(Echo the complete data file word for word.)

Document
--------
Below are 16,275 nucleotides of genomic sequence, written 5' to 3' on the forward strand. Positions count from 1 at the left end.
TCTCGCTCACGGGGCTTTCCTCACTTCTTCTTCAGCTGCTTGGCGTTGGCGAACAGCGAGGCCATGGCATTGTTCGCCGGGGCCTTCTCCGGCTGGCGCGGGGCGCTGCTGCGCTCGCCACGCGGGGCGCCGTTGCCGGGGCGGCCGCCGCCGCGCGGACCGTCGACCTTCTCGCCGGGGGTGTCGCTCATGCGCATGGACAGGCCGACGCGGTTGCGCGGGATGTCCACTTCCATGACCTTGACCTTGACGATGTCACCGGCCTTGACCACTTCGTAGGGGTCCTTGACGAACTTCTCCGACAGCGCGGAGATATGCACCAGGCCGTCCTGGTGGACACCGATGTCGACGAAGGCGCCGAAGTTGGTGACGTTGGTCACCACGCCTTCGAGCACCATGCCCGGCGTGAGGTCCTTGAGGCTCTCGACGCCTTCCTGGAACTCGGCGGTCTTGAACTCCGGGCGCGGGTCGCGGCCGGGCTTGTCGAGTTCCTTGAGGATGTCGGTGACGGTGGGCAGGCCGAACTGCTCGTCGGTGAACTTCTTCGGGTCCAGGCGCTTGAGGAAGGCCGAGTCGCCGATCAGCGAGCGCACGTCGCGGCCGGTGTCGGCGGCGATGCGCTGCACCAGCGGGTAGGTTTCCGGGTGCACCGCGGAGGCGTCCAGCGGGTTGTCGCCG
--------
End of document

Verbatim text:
Below are 16,275 nucleotides of genomic sequence, written 5' to 3' on the forward strand. Positions count from 1 at the left end.
TCTCGCTCACGGGGCTTTCCTCACTTCTTCTTCAGCTGCTTGGCGTTGGCGAACAGCGAGGCCATGGCATTGTTCGCCGGGGCCTTCTCCGGCTGGCGCGGGGCGCTGCTGCGCTCGCCACGCGGGGCGCCGTTGCCGGGGCGGCCGCCGCCGCGCGGACCGTCGACCTTCTCGCCGGGGGTGTCGCTCATGCGCATGGACAGGCCGACGCGGTTGCGCGGGATGTCCACTTCCATGACCTTGACCTTGACGATGTCACCGGCCTTGACCACTTCGTAGGGGTCCTTGACGAACTTCTCCGACAGCGCGGAGATATGCACCAGGCCGTCCTGGTGGACACCGATGTCGACGAAGGCGCCGAAGTTGGTGACGTTGGTCACCACGCCTTCGAGCACCATGCCCGGCGTGAGGTCCTTGAGGCTCTCGACGCCTTCCTGGAACTCGGCGGTCTTGAACTCCGGGCGCGGGTCGCGGCCGGGCTTGTCGAGTTCCTTGAGGATGTCGGTGACGGTGGGCAGGCCGAACTGCTCGTCGGTGAACTTCTTCGGGTCCAGGCGCTTGAGGAAGGCCGAGTCGCCGATCAGCGAGCGCACGTCGCGGCCGGTGTCGGCGGCGATGCGCTGCACCAGCGGGTAGGTTTCCGGGTGCACCGCGGAGGCGTCCAGCGGGTTGTCGCCG